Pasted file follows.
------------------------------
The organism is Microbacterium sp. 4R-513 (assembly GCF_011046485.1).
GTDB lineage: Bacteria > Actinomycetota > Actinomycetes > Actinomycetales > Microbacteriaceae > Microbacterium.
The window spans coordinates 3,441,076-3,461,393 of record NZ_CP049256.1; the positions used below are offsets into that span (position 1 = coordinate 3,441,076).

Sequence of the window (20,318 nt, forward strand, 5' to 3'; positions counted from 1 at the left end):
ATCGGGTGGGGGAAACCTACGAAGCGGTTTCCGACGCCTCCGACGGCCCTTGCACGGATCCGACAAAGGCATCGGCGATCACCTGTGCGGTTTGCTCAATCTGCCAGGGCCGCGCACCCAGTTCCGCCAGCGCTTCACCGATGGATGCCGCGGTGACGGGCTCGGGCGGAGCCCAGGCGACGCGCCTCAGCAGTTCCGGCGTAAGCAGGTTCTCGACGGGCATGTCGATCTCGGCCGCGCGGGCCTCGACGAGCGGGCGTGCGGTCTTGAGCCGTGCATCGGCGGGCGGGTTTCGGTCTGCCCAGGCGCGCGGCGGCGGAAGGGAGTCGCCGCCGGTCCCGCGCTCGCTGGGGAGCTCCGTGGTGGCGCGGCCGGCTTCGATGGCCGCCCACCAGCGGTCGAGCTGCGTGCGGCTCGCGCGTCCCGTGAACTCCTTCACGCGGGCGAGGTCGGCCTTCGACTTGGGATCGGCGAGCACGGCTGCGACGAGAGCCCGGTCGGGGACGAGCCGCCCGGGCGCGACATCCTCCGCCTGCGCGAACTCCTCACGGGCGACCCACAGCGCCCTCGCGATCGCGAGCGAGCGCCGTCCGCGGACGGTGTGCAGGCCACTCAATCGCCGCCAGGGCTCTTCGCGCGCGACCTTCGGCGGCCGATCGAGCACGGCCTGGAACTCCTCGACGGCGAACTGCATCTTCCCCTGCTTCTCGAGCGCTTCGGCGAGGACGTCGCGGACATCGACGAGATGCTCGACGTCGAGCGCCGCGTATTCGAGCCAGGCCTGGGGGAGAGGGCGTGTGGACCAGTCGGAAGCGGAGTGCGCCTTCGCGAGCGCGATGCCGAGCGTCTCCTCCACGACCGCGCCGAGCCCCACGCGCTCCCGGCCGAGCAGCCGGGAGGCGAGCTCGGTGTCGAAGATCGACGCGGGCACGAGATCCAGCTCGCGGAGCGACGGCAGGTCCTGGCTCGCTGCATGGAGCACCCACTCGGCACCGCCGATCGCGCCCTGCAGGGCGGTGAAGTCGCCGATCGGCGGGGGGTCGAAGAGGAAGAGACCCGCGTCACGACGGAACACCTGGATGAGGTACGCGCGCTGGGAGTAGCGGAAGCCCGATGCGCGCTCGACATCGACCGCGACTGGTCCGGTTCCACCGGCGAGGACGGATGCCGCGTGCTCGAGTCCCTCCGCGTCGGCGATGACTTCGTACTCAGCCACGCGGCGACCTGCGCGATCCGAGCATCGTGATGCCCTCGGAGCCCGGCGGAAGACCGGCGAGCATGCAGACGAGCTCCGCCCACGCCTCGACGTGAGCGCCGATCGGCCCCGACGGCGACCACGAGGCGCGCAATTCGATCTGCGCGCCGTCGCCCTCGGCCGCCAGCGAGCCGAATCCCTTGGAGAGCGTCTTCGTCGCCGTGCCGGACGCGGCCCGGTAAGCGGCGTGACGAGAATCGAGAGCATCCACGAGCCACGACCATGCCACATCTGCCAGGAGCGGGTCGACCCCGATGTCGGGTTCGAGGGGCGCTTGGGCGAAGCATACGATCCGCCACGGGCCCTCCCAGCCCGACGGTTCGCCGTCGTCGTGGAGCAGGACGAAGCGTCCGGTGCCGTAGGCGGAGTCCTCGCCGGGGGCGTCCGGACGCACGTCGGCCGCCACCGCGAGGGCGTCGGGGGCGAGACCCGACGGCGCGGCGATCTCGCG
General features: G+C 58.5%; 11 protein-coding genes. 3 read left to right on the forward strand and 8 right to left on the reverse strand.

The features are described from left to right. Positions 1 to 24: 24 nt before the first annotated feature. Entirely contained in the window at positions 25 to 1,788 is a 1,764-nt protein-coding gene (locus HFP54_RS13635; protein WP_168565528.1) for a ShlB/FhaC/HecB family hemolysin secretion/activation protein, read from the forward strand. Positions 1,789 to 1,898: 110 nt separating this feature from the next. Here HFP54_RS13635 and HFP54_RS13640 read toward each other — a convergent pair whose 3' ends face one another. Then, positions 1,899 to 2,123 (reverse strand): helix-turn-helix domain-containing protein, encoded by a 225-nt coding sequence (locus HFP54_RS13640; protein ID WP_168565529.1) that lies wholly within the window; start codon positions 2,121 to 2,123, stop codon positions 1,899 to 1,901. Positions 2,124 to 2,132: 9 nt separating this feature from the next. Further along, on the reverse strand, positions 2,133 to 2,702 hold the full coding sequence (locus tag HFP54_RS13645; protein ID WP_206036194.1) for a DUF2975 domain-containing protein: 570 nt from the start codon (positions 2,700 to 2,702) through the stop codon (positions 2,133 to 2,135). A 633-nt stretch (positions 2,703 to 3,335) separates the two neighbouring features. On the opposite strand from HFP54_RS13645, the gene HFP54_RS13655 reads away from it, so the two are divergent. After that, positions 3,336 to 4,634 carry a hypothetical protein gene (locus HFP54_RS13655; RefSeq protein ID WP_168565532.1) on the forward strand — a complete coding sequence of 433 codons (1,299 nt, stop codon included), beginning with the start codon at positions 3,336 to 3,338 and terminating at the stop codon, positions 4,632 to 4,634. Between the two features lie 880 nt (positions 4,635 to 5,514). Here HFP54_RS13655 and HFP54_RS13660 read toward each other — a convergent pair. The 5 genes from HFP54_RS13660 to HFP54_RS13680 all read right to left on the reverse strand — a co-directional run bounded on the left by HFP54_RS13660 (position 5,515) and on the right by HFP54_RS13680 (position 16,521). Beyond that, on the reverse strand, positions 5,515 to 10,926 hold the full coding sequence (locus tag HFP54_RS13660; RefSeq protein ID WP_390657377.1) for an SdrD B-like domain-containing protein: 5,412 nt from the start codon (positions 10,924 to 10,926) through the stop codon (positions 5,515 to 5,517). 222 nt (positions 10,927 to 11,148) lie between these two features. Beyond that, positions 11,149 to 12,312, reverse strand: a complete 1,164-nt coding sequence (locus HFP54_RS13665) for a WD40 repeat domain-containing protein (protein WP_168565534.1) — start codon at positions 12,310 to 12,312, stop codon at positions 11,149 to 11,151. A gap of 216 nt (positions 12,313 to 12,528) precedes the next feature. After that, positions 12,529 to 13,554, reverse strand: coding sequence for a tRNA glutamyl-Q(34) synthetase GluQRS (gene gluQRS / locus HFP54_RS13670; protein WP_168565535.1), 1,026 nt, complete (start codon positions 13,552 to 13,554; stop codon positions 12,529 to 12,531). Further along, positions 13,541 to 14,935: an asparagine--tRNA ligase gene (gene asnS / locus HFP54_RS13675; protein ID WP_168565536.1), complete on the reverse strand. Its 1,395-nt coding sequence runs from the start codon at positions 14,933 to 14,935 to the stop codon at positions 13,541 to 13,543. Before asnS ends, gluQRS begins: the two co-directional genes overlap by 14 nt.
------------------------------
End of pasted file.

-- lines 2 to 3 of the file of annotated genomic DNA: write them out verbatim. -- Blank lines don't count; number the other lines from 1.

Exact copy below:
GTDB lineage: Bacteria > Actinomycetota > Actinomycetes > Actinomycetales > Microbacteriaceae > Microbacterium.
The window spans coordinates 3,441,076-3,461,393 of record NZ_CP049256.1; the positions used below are offsets into that span (position 1 = coordinate 3,441,076).